“We hypothesize that post-camp emotional health scores will be higher compared to baseline in the intervention group,” Ceballos said. “Further, we anticipate that children with lower family income will show a greater improvement in emotional health after their camping adventure.”
Our collaboration with Fred Hutch offers a unique opportunity to ensure the future direction of Camp Sparkle meets the needs of all campers, especially those from lower-income families,” said Sally Benson, program director of Gilda’s Club Seattle, which offers social, emotional, and educational support for cancer survivors.
This project, conducted by Entre Hermanos, an organization that promotes the health and well-being of the Latino gay, lesbian, bisexual, transgender, and questioning community, aims to gather data to help reveal factors, such as stigma, which contribute to the reluctance among HIV-positive Latinos to participate in leadership opportunities such as serving on representative groups and speaking in public on behalf of people with HIV. The project will conduct focus groups with HIV-positive Latinos and HIV health workers, including case managers and health educators. For the HIV-positive Latinos, the questions will focus on whether they have participated in leadership groups and their thoughts and feelings about such participation. The HIV health workers will be asked about their perceptions of client capacity for participating in leadership opportunities.
“The goal is to gather pilot data that will lead to a larger research project aimed at developing ways to facilitate participation of HIV-positive Latinos in leadership opportunities,” said Marcos Martinez, executive director of Entre Hermanos. “Another possible outcome will be that HIV-positive focus group participants will consider participating in leadership opportunities as a result of their participation in the study.”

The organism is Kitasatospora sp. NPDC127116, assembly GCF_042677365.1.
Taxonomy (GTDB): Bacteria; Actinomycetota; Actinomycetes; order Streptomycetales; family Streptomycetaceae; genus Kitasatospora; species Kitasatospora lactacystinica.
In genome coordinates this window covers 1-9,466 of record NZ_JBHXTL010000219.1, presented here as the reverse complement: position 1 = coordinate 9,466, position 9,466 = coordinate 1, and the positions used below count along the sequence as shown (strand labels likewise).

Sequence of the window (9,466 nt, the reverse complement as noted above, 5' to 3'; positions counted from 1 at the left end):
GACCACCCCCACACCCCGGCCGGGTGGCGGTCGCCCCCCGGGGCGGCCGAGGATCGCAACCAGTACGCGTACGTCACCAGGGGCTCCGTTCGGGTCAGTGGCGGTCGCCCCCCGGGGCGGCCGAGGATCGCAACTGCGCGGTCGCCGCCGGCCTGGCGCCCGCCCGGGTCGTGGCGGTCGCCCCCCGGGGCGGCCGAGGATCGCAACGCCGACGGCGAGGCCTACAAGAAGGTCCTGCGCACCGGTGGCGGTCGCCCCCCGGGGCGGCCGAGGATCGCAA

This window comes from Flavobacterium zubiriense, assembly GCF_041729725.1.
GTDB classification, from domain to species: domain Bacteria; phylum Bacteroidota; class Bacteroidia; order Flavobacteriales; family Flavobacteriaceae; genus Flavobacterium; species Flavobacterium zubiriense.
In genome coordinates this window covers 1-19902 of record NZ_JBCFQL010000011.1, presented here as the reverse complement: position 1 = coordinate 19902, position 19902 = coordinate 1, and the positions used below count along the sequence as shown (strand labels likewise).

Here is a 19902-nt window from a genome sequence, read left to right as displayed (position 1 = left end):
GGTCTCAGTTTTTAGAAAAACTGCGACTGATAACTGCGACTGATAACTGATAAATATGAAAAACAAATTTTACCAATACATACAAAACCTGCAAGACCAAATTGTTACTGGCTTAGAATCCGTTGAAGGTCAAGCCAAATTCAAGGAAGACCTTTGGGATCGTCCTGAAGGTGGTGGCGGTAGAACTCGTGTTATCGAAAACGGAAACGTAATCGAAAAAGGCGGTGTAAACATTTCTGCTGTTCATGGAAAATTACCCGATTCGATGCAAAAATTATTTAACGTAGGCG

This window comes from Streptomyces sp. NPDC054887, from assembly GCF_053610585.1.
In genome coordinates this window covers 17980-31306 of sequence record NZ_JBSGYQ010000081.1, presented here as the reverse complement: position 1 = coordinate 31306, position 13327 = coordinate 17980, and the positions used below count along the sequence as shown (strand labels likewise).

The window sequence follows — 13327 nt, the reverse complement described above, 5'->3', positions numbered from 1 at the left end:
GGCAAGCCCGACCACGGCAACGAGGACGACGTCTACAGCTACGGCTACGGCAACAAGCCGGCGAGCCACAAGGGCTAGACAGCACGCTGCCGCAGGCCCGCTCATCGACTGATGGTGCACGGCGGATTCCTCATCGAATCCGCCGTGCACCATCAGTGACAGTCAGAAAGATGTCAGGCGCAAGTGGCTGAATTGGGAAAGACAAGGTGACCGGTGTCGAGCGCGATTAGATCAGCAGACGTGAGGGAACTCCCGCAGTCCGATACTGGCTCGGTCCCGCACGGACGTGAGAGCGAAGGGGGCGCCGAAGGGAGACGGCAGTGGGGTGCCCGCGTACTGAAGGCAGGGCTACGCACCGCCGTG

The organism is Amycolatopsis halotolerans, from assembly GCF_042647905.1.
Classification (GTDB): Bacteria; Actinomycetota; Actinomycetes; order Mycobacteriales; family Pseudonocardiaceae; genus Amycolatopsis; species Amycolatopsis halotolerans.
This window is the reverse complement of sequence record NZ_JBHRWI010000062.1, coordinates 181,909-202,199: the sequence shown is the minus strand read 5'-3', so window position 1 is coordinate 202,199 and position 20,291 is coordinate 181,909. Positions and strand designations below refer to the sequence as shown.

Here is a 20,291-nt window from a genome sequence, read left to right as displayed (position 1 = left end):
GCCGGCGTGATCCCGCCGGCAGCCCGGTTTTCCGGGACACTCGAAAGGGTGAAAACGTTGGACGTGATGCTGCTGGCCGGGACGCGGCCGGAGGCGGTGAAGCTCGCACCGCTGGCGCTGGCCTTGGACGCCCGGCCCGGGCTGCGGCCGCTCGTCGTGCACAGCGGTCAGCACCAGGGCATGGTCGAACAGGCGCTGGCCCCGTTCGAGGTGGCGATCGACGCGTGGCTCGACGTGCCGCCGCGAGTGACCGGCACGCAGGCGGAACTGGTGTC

Evidence suggests that stomach cancer is a serious problem among Asian-Americans. Given the projected increase in population growth among Asian-Americans in Washington state, this may pose a significant public health problem without an adequate plan for prevention through education and early screening. This project, conducted by Cornerstone Medical Services, will measure the effectiveness of an educational forum about stomach cancer prevention and early detection. A pre-and post-event survey among event participants will help determine what aspects of the intervention were most effective.
“Because this is the first stomach cancer summit in Washington state, we hope to identify effective communications strategies that empower policy makers and Asian-Americans to take the first step toward designing a stomach cancer prevention program,” said Suzanne Pak, chief operating officer of Cornerstone Medical Services.
The funding to get these small projects off the ground was made possible by a grant from the National Cancer Institute to Fred Hutch.